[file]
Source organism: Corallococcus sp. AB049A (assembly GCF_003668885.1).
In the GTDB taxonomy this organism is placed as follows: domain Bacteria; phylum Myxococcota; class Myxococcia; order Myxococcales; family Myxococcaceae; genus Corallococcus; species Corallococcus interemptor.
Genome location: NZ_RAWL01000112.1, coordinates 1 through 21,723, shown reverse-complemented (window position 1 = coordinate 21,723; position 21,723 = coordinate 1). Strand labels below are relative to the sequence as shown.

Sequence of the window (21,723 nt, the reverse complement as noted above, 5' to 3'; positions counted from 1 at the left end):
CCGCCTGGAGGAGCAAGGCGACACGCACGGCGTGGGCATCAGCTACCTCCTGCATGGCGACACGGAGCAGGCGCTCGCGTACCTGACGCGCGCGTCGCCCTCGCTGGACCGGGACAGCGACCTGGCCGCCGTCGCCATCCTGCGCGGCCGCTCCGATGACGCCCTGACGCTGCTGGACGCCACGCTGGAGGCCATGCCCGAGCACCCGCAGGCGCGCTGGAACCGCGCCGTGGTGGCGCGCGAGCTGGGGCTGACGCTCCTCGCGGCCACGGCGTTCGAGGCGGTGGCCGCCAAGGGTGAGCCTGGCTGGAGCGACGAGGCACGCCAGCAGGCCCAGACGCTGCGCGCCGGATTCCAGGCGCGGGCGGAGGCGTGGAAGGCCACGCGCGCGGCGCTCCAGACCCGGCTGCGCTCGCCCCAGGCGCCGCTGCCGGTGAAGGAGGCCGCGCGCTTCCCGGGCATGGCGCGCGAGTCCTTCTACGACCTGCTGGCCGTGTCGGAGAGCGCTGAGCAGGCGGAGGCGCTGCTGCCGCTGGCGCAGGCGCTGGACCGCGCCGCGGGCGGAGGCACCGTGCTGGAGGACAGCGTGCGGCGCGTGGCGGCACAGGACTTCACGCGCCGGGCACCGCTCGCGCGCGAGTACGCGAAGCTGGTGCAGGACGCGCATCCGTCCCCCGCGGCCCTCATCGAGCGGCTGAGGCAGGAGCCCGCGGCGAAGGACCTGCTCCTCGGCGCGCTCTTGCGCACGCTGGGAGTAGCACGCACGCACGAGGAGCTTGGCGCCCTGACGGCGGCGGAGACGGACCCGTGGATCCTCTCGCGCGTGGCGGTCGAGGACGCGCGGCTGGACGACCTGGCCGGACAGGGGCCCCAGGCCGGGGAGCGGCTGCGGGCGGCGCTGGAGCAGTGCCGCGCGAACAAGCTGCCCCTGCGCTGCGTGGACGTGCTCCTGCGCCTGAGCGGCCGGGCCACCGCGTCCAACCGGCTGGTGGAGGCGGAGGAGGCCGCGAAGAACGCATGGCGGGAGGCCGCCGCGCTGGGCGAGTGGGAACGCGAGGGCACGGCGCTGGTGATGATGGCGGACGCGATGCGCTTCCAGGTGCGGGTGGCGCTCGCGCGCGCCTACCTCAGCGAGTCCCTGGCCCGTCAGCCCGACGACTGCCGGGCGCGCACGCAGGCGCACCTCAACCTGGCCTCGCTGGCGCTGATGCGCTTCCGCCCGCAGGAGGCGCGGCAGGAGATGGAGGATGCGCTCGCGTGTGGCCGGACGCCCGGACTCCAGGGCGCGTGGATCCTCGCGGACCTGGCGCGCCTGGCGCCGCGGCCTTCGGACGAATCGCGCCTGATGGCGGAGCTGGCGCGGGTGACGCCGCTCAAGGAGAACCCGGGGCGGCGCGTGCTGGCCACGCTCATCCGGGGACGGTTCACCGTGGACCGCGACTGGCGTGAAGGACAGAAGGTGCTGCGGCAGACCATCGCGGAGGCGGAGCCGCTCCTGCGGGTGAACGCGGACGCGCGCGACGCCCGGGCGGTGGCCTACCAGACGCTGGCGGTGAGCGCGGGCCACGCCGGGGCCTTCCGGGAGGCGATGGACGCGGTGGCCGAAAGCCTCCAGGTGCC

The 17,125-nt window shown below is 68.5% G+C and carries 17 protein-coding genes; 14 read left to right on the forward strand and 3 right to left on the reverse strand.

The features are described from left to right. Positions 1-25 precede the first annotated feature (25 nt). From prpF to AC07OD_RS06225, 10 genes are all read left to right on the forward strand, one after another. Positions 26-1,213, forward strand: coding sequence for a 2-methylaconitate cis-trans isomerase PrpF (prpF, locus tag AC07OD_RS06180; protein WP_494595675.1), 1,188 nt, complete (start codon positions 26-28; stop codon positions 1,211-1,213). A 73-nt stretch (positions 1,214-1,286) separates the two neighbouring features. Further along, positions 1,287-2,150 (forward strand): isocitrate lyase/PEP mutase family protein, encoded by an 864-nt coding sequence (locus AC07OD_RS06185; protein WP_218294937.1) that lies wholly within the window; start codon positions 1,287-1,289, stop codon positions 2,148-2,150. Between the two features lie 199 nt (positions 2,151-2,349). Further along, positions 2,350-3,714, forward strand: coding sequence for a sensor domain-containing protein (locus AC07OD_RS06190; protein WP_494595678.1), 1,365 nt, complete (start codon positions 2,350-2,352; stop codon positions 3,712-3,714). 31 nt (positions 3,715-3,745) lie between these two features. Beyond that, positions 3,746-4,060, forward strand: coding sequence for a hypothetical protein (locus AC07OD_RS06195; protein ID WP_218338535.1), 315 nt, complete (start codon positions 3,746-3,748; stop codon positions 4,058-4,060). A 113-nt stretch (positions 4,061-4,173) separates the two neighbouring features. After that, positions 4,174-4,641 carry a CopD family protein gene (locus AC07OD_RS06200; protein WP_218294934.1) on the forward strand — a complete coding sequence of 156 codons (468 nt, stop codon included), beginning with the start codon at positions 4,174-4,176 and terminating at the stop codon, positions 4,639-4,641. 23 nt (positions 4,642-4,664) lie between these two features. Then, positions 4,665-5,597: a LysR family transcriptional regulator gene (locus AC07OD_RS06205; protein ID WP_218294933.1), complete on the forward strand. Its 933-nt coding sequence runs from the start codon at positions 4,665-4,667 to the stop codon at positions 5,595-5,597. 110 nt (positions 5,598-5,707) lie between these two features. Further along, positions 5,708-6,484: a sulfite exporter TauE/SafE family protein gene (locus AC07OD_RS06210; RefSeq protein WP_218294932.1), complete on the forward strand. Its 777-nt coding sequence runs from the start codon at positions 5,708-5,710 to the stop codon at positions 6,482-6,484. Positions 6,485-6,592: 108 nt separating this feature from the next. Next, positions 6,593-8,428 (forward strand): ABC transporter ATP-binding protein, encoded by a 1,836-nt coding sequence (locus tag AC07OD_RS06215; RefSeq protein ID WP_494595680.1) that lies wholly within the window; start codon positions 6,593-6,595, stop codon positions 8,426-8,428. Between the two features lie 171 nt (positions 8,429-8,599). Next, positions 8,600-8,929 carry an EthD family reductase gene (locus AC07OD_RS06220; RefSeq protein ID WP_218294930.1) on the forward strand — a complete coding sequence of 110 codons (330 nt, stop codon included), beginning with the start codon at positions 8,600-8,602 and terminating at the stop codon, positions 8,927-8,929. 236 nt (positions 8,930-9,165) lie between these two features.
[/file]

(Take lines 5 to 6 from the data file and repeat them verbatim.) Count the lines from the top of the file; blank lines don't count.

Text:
CCGCCTGGAGGAGCAAGGCGACACGCACGGCGTGGGCATCAGCTACCTCCTGCATGGCGACACGGAGCAGGCGCTCGCGTACCTGACGCGCGCGTCGCCCTCGCTGGACCGGGACAGCGACCTGGCCGCCGTCGCCATCCTGCGCGGCCGCTCCGATGACGCCCTGACGCTGCTGGACGCCACGCTGGAGGCCATGCCCGAGCACCCGCAGGCGCGCTGGAACCGCGCCGTGGTGGCGCGCGAGCTGGGGCTGACGCTCCTCGCGGCCACGGCGTTCGAGGCGGTGGCCGCCAAGGGTGAGCCTGGCTGGAGCGACGAGGCACGCCAGCAGGCCCAGACGCTGCGCGCCGGATTCCAGGCGCGGGCGGAGGCGTGGAAGGCCACGCGCGCGGCGCTCCAGACCCGGCTGCGCTCGCCCCAGGCGCCGCTGCCGGTGAAGGAGGCCGCGCGCTTCCCGGGCATGGCGCGCGAGTCCTTCTACGACCTGCTGGCCGTGTCGGAGAGCGCTGAGCAGGCGGAGGCGCTGCTGCCGCTGGCGCAGGCGCTGGACCGCGCCGCGGGCGGAGGCACCGTGCTGGAGGACAGCGTGCGGCGCGTGGCGGCACAGGACTTCACGCGCCGGGCACCGCTCGCGCGCGAGTACGCGAAGCTGGTGCAGGACGCGCATCCGTCCCCCGCGGCCCTCATCGAGCGGCTGAGGCAGGAGCCCGCGGCGAAGGACCTGCTCCTCGGCGCGCTCTTGCGCACGCTGGGAGTAGCACGCACGCACGAGGAGCTTGGCGCCCTGACGGCGGCGGAGACGGACCCGTGGATCCTCTCGCGCGTGGCGGTCGAGGACGCGCGGCTGGACGACCTGGCCGGACAGGGGCCCCAGGCCGGGGAGCGGCTGCGGGCGGCGCTGGAGCAGTGCCGCGCGAACAAGCTGCCCCTGCGCTGCGTGGACGTGCTCCTGCGCCTGAGCGGCCGGGCCACCGCGTCCAACCGGCTGGTGGAGGCGGAGGAGGCCGCGAAGAACGCATGGCGGGAGGCCGCCGCGCTGGGCGAGTGGGAACGCGAGGGCACGGCGCTGGTGATGATGGCGGACGCGATGCGCTTCCAGGTGCGGGTGGCGCTCGCGCGCGCCTACCTCAGCGAGTCCCTGGCCCGTCAGCCCGACGACTGCCGGGCGCGCACGCAGGCGCACCTCAACCTGGCCTCGCTGGCGCTGATGCGCTTCCGCCCGCAGGAGGCGCGGCAGGAGATGGAGGATGCGCTCGCGTGTGGCCGGACGCCCGGACTCCAGGGCGCGTGGATCCTCGCGGACCTGGCGCGCCTGGCGCCGCGGCCTTCGGACGAATCGCGCCTGATGGCGGAGCTGGCGCGGGTGACGCCGCTCAAGGAGAACCCGGGGCGGCGCGTGCTGGCCACGCTCATCCGGGGACGGTTCACCGTGGACCGCGACTGGCGTGAAGGACAGAAGGTGCTGCGGCAGACCATCGCGGAGGCGGAGCCGCTCCTGCGGGTGAACGCGGACGCGCGCGACGCCCGGGCGGTGGCCTACCAGACGCTGGCGGTGAGCGCGGGCCACGCCGGGGCCTTCCGGGAGGCGATGGACGCGGTGGCCGAAAGCCTCCAGGTGCC

The 17,125-nt window shown below is 68.5% G+C and carries 17 protein-coding genes; 14 read left to right on the forward strand and 3 right to left on the reverse strand.